Bitwarden Increases KDF to 600k, double-encrypts data, working on Argon2 support

Bitwarden Increases KDF iterations to 600k for new accounts and double-encrypts data at rest. Exploring applying this as the minimum KDF to all users. Also notes in Mastodon thread they are working on Argon2 support.

All around great news and a perfect example of a product built on open source code actively listening to its community!

Mastodon Post: Bitwarden Security Enhancements

Respect, Bitwarden!


It’s great that Bitwarden improves security. It’s a pity that this only applies to new accounts.
As a current user with a very, very long password and 2,000,000 (2 million) letters, is there anything more I can do? Now Bitwarden will start offering some kind of double data encryption. I don’t quite understand what this means, but if it is to increase security, as a current user, can I turn it on somehow? Will rotating the encryption key e.g. activate this double encryption?

Sorry for my english, i’m using google translate

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Can someone from Bitwarden comment on this statement from: Bitwarden design flaw: Server side iterations | Almost Secure ?

Even if you configure your account with 1,000,000 iterations, a compromised Bitwarden server can always tell the client to apply merely 5,000 PBKDF2 iterations to the master password before sending it to the server. The client has to rely on the server to tell it the correct value, and as long as low settings like 5,000 iterations are supported this issue will remain.

I am not from bitwarden and am NOT a cybersecurity guy, but my understanding is as follows, and I have some questions as well.

There are a number of steps required for PBKDF2 encryption at the basic level.

  1. The actual encryption
  2. The number of iterations

Basically, this problem impacts the number of iterations. Is the # of iterations sent as not part of the vault?

I imagine you change a password in your vault, so the updated vault must be encrypted and then sent off, and in order for the client (web, apps…) to know how many iterations the person wants, it must ask the server, and if the server is comprised, the hacker can say that “Oh, we want the min # of iterations (5000)”, and so the client does this, and as such, the password/vault is very slightly easier to crack (not a large impact as far as I am aware). Is this what happens or is it encrypted (zero access?)?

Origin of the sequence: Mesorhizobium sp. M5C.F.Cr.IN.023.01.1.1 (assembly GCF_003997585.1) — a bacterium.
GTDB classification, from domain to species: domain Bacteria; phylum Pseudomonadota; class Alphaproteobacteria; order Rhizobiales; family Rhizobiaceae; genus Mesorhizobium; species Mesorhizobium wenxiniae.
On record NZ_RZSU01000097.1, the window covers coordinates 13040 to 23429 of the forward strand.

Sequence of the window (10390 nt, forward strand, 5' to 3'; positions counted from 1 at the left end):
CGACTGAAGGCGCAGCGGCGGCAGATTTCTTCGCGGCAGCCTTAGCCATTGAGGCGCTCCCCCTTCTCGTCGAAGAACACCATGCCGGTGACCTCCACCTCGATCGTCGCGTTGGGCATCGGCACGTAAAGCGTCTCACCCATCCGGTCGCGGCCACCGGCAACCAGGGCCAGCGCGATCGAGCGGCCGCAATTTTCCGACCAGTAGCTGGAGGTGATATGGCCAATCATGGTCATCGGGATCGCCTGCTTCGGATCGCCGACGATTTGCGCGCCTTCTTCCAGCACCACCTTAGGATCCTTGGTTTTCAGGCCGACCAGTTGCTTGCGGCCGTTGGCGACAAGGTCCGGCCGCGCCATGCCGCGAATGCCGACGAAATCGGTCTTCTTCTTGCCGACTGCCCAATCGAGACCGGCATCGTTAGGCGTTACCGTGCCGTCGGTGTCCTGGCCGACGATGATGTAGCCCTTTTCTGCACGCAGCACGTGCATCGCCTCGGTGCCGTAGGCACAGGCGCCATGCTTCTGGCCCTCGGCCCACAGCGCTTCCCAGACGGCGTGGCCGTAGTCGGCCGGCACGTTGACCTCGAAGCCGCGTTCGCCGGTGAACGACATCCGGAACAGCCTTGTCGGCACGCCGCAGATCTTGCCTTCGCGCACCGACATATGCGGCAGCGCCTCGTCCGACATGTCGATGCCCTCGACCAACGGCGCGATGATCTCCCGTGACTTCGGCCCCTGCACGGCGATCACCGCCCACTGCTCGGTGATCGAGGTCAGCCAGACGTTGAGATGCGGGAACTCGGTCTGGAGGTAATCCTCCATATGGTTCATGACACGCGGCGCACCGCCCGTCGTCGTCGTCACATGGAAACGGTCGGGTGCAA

I’m not from Bitwarden, but I hope you don’t mind me chiming in. Although the scenario described is theoretically possible, it is unlikely to cause any real damage. Let’s examine it:

The number of KDF iterations is cached in your local vault, so none of this applies unless you are logging in to a Bitwarden client. If you don’t have a locked vault on your device and you are logging in, then there is an unauthentication prelogin in which fetches the number of KDF iterations from the server, that part is true. This is the the part of the story where Mr. Palant raises the spectre of a rogue Bitwarden server that returns kdfIterations: 5000 instead of kdfIterations: 2000000. OK, what are the consequences? Your client app now hashes your master password 5000 times (instead of 2000000) to derive the Master Key, which is then hashed 1 more time and transmitted to Bitwarden’s authentication servers, where another 100,000 iterations of hashing take place to finally produce a final master password hash. To authenticate you, Bitwarden’s authentication server then compares the resulting final master password hash to the previously stored final master password hash (which was saved in the cloud database the last time that you changed your master password). Well, guess what? If the stored hash was generated using the correct number of iterations (2,100,001) and the transmitted hash was generated using a lower number of iterations (105,001), then the two hashes will not match, so your login attempt will fail. At worst, such an attack will result in denial of service.